[Milton-L] English Civil War

Jameela Lares Jameela.Lares at usm.edu
Sun Jul 4 15:04:37 EDT 2010

Hugh Peter returned to England and the revolution, but he ended up being brutally executed after the Restoration as Charles I's supposed executioner.

Jameela Lares
Professor of English
The University of Southern Mississippi
118 College Drive, #5037
Hattiesburg, MS  39406-0001
601 266-4319 ofc
601 266-5757 fax
From: milton-l-bounces at lists.richmond.edu [milton-l-bounces at lists.richmond.edu] On Behalf Of Nancy Charlton [nbcharlton at comcast.net]
Sent: Sunday, July 04, 2010 6:44 AM
To: John Milton Discussion List
Subject: [Milton-L] English Civil War

Of possible interest to Miltonists and other students of the 17th century is this teasingly interesting article in today's NY Times:


"It is a fact rarely discussed on either side of the Atlantic that American colonists played a crucial role in the English Civil War, the bitter struggle between King Charles I and Parliament that tore England apart in the 1640s. The English Revolution — and that is just what it was — can be interpreted in all kinds of ways: as a religious fight between pathologically earnest Puritans and the Catholic-leaning bishops of the Church of England; as an uprising by a nascent merchant class determined to throw off the shackles of medieval feudalism; as right-but-repulsive Roundheads bashing the wrong-but-romantic Cavaliers."

It would seem that more than a few colonists were prompted by conscience (inter alia) to return to the homeland and take up the Puritan cause, and Adrian Tinniswood, author of this article, is apparently chronicling at least two families who were involved.  I don't recall Milton ever writing much about this but he surely must have been aware of it.  I think of my own ancestors, Puritans who were part of the big emigration wave of the 1630's, whose motives were as much financial as ideological;  I doubt very much whether they would have been in a position to be involved in any possible American revolution a century and a half before it actually took place.  They were busy taming the elements and importing basic and luxury goods to even consider rocking the boat.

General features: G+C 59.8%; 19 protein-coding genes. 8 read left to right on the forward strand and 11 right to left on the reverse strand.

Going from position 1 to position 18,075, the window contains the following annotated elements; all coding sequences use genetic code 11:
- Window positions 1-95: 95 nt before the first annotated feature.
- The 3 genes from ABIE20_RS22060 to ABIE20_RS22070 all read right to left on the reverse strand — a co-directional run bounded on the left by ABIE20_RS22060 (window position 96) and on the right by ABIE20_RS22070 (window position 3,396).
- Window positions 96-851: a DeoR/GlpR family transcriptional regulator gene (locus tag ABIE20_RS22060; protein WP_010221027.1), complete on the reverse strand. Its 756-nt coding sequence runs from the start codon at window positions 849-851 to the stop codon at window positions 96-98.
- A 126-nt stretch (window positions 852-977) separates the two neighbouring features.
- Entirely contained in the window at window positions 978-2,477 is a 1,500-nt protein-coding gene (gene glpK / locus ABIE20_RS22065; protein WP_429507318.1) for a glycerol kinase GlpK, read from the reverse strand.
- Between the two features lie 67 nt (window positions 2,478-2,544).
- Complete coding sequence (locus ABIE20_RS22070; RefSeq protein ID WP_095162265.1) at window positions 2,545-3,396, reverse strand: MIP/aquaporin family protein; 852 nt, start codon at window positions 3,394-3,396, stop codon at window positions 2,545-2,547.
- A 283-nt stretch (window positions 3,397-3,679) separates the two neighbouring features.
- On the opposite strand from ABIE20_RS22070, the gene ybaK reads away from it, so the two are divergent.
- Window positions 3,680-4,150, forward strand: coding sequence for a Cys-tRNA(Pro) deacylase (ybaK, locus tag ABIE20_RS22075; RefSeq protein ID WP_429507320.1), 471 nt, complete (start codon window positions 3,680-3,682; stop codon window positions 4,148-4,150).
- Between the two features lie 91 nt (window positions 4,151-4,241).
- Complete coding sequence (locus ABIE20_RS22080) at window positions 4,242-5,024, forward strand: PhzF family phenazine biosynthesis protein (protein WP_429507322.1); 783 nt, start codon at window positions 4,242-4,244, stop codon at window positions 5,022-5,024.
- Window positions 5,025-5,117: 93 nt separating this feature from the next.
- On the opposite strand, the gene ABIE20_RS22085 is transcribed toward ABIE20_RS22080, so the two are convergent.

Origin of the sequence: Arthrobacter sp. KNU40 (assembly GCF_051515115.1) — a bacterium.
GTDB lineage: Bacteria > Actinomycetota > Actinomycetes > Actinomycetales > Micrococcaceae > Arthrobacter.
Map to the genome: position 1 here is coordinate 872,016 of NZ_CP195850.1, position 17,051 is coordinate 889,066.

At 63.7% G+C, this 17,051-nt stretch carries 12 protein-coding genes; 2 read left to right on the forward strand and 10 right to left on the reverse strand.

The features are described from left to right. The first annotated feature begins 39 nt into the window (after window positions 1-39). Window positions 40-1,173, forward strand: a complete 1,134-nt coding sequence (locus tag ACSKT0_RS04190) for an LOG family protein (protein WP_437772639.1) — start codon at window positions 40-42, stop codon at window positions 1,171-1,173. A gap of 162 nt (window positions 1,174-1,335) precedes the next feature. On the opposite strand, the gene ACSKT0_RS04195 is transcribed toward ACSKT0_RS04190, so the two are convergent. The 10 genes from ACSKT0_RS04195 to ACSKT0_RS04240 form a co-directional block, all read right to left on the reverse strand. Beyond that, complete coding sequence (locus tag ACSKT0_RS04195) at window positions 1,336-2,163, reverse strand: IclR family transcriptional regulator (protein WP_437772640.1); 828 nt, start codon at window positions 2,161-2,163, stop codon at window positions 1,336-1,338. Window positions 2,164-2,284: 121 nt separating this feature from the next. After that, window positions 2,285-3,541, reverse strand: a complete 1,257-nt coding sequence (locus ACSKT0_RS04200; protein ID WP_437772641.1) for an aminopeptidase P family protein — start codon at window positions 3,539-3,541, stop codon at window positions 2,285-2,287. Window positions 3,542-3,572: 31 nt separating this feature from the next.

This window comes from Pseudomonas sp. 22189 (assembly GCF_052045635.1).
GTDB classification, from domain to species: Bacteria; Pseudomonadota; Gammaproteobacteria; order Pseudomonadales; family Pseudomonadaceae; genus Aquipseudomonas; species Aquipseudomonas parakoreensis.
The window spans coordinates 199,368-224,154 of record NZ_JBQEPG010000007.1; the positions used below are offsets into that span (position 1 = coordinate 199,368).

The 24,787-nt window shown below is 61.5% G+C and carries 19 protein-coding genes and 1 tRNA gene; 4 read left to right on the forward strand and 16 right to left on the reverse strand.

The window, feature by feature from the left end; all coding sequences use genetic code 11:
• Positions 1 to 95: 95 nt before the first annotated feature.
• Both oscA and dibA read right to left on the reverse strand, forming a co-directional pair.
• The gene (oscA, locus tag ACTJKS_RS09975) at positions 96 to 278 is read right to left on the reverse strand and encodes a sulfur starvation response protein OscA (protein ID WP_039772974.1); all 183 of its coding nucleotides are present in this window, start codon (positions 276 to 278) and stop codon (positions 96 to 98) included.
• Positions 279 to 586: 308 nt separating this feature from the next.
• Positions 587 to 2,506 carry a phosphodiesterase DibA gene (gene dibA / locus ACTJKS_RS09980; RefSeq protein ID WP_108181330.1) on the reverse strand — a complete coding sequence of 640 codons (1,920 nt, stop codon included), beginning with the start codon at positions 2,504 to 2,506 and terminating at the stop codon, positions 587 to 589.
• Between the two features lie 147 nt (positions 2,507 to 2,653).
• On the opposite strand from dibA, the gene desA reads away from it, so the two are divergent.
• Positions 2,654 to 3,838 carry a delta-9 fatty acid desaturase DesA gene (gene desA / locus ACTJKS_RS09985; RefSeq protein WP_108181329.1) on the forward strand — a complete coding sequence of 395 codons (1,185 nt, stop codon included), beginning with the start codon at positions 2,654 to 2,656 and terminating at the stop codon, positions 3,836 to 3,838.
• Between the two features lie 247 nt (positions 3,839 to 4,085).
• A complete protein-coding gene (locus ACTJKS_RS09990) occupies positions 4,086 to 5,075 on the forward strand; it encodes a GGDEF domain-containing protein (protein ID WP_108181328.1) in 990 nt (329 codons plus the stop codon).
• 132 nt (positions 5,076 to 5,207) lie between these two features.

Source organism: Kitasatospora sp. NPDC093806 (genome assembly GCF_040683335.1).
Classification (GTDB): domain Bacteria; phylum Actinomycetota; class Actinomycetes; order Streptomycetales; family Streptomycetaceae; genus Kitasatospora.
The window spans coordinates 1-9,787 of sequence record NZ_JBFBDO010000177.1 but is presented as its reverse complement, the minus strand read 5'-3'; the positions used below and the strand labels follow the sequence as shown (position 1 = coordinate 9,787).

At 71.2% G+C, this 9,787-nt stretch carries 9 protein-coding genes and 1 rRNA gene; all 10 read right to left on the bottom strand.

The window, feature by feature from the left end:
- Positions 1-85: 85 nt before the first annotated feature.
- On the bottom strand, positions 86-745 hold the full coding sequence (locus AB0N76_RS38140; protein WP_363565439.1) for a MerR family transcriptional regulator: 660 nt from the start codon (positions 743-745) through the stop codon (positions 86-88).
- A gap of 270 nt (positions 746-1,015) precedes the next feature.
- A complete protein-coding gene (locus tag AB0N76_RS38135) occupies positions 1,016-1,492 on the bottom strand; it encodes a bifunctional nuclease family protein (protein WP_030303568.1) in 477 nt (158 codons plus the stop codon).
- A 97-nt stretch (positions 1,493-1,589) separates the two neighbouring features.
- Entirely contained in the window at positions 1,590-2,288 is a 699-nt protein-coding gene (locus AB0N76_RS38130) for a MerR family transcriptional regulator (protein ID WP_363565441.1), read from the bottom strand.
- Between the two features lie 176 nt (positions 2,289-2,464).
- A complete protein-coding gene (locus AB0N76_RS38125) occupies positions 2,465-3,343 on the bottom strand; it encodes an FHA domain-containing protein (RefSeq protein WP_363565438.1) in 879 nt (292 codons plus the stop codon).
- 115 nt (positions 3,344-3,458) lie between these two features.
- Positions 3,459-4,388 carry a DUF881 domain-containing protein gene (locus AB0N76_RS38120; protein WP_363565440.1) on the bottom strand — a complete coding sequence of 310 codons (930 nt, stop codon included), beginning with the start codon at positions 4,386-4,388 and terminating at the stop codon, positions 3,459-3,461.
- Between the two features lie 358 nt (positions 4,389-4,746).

But by mid-18th c., Locke and the Enlightenment would have taken hold, and Milton's works would have been around long enough to have become classic.  Still, try as I might, I find no definite link between Milton and the Declaration of Independence, even though Jefferson and Adams were both Milton aficionados (di ?)

Also of interest might be a brief squib concerning Senator Byrd, who in 1994 quoted from every single one of Shakespeare's plays.  Did he ever quote Milton?


And now, strawberries await.  I was fortunate to get a flat of the year's best, and they must go into the freezer ASAP.  My fireworks this year!

Nancy Charlton

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